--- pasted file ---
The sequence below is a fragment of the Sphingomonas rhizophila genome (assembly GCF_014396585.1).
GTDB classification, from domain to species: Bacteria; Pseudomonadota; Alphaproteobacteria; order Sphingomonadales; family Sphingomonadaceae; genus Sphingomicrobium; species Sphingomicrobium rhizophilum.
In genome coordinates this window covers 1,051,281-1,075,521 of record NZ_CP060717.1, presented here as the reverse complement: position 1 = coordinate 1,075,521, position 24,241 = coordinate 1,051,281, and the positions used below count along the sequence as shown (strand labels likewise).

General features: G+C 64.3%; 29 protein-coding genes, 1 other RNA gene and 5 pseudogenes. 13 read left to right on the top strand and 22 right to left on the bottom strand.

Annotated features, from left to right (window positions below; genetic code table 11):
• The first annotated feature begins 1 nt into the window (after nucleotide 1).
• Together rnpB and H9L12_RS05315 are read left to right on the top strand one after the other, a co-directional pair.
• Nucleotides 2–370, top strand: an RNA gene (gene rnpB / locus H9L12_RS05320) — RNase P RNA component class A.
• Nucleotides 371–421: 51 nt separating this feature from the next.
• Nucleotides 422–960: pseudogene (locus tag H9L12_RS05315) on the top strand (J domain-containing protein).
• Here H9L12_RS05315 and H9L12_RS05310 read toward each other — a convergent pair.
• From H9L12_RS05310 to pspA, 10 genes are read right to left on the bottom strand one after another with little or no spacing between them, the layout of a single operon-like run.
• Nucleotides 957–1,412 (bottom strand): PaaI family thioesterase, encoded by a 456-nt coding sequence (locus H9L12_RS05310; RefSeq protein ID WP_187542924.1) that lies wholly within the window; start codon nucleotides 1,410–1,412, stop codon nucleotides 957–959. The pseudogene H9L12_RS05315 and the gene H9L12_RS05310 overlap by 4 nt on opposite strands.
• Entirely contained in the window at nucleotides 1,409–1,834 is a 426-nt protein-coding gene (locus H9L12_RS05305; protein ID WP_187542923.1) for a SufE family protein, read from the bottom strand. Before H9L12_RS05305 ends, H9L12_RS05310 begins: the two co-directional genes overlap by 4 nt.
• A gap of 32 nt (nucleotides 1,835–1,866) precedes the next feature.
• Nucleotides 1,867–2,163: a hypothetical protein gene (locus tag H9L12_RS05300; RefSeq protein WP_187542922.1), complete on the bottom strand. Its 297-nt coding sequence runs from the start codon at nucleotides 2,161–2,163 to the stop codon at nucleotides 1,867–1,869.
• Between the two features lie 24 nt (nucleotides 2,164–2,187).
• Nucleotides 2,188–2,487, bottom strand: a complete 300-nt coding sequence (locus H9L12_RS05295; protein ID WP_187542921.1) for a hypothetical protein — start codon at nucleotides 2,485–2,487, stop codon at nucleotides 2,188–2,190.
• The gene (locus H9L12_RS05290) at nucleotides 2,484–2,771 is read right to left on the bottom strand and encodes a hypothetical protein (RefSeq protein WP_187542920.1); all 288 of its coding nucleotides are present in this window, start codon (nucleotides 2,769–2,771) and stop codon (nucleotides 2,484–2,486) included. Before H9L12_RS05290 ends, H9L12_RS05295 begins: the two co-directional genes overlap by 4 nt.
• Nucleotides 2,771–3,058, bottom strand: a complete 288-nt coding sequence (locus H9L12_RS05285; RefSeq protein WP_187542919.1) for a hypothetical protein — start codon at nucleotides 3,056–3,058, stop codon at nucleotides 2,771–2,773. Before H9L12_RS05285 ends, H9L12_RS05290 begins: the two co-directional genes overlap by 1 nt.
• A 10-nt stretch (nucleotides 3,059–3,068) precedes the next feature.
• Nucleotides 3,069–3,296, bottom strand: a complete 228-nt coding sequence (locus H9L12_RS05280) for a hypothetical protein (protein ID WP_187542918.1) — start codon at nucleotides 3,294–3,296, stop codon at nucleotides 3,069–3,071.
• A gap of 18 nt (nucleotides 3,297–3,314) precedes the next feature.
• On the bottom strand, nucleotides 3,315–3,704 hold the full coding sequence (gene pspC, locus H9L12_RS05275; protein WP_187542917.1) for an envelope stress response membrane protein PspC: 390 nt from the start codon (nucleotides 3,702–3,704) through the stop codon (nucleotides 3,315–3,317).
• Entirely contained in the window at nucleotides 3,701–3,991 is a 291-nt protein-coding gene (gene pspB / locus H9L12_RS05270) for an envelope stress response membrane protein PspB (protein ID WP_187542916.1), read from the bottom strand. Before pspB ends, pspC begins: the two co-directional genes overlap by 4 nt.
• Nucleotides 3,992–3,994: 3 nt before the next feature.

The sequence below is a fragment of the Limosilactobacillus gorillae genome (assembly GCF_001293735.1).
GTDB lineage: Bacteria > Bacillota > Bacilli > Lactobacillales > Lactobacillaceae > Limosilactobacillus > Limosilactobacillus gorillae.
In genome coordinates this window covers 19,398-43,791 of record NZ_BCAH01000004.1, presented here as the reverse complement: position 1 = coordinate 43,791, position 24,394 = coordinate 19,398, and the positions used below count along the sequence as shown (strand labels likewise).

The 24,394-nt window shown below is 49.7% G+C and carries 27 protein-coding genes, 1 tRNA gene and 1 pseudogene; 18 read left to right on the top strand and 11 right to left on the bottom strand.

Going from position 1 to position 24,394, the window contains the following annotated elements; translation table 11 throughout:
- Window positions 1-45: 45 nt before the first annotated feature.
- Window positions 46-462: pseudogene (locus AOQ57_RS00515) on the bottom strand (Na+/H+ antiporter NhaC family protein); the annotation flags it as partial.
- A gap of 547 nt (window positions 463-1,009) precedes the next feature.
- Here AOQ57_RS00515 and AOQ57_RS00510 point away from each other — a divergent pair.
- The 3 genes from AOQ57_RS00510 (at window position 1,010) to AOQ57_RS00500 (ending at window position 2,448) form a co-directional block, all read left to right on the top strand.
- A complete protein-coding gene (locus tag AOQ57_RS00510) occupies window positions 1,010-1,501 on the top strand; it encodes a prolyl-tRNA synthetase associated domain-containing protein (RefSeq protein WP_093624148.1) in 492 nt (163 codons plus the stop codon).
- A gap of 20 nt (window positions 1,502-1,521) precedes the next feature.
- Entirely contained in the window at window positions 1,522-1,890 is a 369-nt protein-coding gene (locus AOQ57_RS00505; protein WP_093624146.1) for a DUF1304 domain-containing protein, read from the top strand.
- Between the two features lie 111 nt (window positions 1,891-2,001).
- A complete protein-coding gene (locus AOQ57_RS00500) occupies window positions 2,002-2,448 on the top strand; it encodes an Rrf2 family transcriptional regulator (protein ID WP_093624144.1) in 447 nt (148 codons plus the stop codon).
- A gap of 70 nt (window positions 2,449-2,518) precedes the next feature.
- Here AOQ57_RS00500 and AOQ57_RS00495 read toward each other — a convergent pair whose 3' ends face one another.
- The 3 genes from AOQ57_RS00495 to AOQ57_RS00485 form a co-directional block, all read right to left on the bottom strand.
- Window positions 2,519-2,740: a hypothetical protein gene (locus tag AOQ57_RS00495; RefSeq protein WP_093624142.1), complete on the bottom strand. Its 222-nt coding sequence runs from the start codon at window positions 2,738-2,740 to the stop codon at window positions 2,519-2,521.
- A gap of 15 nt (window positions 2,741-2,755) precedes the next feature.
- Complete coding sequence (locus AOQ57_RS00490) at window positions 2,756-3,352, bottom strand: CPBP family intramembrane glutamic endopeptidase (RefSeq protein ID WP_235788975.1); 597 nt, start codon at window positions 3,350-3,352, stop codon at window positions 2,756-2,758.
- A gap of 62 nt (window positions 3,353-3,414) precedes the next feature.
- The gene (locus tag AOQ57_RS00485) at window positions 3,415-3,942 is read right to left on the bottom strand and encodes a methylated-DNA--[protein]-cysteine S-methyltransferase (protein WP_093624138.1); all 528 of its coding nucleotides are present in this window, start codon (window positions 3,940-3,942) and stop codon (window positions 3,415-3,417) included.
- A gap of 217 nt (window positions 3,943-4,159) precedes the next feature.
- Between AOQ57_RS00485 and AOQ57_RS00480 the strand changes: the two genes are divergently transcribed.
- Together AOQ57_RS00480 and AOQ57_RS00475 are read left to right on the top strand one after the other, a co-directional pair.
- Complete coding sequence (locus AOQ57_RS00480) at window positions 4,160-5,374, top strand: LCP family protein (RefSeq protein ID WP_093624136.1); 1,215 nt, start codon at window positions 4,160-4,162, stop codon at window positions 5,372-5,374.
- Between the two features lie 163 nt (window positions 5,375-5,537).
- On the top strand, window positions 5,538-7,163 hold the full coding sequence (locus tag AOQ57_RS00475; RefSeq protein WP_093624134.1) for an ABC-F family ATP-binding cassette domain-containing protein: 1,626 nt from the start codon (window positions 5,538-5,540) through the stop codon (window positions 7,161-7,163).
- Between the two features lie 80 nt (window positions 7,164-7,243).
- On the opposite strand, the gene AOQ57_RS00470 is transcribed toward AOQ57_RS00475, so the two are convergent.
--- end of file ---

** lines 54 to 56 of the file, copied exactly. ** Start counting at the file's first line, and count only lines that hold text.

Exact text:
- Between the two features lie 163 nt (window positions 5,375-5,537).
- On the top strand, window positions 5,538-7,163 hold the full coding sequence (locus tag AOQ57_RS00475; RefSeq protein WP_093624134.1) for an ABC-F family ATP-binding cassette domain-containing protein: 1,626 nt from the start codon (window positions 5,538-5,540) through the stop codon (window positions 7,161-7,163).
- Between the two features lie 80 nt (window positions 7,164-7,243).